Cannabis Wisdom and the Resilient Human – Part I

interactive and reciprocal beingThe cannabis plant is incredibly versatile as many in legal states are quickly discovering. As a certified cannabis educator and practitioner in private practice, I find a number of medicinal uses that even surprise me. For example, I know someone with macular degeneration who is receiving periodic pharmaceutical injections into his eyes to slow/reverse the progression of this disease. Upon researching I discovered how THC could be as effective [1] as the pharmaceutical. Now my new friend wants to try a cannabis product to complement his medical treatment.

The whole of the cannabis plant has been used for centuries [2] as an overall health tonic boosting not only the body’s endocannabinoid system (ECS) [3] to restore balance to itself and the body’s other physiological regulatory systems, but also as a way to reduce anxiety, stress and depression via a benefiical impact on the mind and our deepest self, the soul.

Dare I say cannabis is medicine for the soul? There, I said it, and for good reason.

Also, for good reason, this is the first of a series of articles bringing to light the benefit of cannabis as medicine for the soul for the individual, their family and society during these tumultuous, divisive social times in North America.

In the 21st century, daily life moves ever faster and the need to keep up marks today’s modern society. Living on the go, and often on the edge, dishonesty, self-centeredness and a need for more control have become cultural norms as social issues of housing, politics and environment have become more personal. Traumatic events such as birth, death, moving, loss of a loved one, aging, personal debt and serious illness can disrupt our lives at the core.

Technology has revolutionized our lives in so many ways that even thirty short years ago few could have dreamed it possible. Yet social media, texting and other communication methods have short-circuited much of how we humans connect with even our closest friends and family members. Working remotely on the same team and using online virtual meetings for personal and professional relationships appears to exacerbate cultural negatives such as: the sense of isolation, loneliness, lack of social skills and expectations of social correctness.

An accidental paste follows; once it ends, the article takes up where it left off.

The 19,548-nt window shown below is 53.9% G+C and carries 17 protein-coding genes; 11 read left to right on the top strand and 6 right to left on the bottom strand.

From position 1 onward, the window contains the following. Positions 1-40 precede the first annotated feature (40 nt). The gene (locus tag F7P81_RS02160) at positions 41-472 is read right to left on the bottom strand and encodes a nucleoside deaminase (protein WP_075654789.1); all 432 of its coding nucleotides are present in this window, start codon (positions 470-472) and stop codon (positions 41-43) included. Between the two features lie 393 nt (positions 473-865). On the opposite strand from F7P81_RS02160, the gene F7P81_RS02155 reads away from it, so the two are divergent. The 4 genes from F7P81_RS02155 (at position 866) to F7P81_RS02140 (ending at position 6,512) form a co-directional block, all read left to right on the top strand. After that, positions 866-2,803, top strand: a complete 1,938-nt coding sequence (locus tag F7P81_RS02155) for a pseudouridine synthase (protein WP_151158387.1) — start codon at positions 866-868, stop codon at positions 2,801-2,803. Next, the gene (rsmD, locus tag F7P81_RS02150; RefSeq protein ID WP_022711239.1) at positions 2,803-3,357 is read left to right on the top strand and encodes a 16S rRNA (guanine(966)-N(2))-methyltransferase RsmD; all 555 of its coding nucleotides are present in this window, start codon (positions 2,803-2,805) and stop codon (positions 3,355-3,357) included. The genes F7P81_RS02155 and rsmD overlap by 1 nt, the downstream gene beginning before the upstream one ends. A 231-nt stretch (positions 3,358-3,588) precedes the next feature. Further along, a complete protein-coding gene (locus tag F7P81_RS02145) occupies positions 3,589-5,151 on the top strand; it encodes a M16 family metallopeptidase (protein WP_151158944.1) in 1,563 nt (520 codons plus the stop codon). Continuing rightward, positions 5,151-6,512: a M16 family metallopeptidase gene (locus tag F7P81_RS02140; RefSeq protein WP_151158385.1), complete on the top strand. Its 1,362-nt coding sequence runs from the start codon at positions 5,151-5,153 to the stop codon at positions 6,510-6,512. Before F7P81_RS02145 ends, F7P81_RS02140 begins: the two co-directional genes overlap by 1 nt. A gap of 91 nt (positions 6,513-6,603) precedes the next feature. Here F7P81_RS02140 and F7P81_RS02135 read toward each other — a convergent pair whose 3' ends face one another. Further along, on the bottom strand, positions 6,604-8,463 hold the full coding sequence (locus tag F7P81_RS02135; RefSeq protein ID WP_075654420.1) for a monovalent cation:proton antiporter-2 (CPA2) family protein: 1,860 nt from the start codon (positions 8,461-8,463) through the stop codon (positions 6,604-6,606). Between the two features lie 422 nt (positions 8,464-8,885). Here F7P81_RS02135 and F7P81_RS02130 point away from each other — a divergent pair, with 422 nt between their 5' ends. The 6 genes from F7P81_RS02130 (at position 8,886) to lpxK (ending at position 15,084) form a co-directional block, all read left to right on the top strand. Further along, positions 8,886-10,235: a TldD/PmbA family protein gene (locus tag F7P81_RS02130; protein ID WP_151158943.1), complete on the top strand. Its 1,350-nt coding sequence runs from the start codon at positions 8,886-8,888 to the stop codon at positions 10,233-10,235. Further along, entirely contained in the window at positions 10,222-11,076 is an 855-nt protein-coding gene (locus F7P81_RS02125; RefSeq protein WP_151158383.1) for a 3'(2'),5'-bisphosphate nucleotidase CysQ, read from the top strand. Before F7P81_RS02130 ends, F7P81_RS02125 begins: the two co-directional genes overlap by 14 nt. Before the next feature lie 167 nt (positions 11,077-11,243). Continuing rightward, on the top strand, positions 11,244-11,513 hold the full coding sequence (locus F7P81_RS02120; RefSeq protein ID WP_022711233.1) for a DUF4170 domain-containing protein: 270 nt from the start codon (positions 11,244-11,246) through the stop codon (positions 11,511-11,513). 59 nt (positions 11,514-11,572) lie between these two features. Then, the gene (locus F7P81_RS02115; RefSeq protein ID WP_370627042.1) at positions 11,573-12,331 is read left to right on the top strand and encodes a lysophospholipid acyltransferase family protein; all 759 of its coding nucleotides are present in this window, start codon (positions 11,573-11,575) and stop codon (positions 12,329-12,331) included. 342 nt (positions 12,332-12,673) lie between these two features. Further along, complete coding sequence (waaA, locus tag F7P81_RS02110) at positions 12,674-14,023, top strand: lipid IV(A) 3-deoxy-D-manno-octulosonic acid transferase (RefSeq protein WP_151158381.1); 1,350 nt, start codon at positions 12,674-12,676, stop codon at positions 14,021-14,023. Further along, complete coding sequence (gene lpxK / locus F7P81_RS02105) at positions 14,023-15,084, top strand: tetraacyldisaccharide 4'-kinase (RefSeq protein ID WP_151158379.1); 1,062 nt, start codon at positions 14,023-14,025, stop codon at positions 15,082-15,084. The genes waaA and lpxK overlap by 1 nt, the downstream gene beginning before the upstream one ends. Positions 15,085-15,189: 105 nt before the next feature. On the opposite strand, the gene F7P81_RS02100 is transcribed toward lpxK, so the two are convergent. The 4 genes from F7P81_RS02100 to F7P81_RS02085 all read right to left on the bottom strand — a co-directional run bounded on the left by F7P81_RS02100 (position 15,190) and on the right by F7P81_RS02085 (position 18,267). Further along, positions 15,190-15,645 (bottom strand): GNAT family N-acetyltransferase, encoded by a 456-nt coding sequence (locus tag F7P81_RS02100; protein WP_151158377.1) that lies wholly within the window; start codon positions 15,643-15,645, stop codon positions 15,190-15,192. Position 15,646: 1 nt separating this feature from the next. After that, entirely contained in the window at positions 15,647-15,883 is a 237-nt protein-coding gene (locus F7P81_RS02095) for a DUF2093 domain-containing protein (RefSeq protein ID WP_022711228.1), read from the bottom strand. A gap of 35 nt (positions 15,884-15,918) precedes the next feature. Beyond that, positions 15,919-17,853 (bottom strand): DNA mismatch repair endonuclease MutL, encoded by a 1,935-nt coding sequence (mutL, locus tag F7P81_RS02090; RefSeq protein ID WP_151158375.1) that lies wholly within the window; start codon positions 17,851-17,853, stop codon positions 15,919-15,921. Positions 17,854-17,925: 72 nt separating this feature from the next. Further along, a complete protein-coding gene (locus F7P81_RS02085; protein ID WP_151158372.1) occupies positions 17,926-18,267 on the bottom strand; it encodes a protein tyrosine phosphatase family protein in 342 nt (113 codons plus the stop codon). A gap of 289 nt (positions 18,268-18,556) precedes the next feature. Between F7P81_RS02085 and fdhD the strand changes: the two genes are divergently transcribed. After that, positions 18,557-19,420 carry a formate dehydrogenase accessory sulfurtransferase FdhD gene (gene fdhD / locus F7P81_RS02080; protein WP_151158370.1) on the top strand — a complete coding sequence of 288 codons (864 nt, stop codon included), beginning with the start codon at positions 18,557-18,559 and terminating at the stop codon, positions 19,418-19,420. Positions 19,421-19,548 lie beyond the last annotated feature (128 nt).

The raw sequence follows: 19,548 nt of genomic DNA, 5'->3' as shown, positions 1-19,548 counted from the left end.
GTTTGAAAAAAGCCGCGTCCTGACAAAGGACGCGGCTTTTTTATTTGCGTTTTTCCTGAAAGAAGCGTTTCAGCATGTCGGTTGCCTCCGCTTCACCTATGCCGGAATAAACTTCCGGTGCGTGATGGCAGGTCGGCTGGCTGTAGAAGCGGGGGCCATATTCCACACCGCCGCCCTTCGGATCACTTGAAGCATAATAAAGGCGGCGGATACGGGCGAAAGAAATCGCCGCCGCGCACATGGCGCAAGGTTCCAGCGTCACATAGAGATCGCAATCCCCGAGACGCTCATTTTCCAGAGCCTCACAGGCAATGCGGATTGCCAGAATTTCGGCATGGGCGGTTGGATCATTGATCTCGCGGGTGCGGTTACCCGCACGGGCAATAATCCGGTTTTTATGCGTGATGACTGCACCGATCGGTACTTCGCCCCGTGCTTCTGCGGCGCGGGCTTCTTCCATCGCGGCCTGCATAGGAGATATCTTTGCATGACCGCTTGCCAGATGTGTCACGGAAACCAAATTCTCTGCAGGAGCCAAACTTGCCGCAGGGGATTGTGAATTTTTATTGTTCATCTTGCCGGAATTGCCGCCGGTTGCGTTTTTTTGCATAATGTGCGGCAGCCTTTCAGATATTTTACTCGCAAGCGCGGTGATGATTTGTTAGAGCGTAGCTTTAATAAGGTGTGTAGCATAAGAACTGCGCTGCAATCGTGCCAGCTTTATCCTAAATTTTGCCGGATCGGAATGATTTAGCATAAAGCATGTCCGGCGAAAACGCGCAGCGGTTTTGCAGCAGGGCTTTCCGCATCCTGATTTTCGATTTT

Many of us know intuitively that something is not right in today’s supposed ‘best economy’ as we witness first hand, increased levels of stress, anxiety, emotional violence, addiction, insomnia, depression, chronic illness and suicide. If you stop and count the number of people you know facing any of these moderate to major life challenges, the pervasive nature of distress in modern society becomes abundantly clear.

The exponential rise in the use of antidepressants and benzodiazepines statistically identifies a growing societal malaise.

“Anna Lembke, MD, of the department of psychiatry and behavioral sciences at Stanford University School of Medicine in Stanford, California, and colleagues note that between 1996 and 2013, the number of benzodiazepine prescriptions filled by adults increased by 67%.”

According to Centers for Disease Control and Prevention(CDC) national survey, in September, 2017, The American Psychiatric Association reported that antidepressant use had gone from 1 in 50 people 30 years ago to 1 of 9 between the years 2011 and 2014.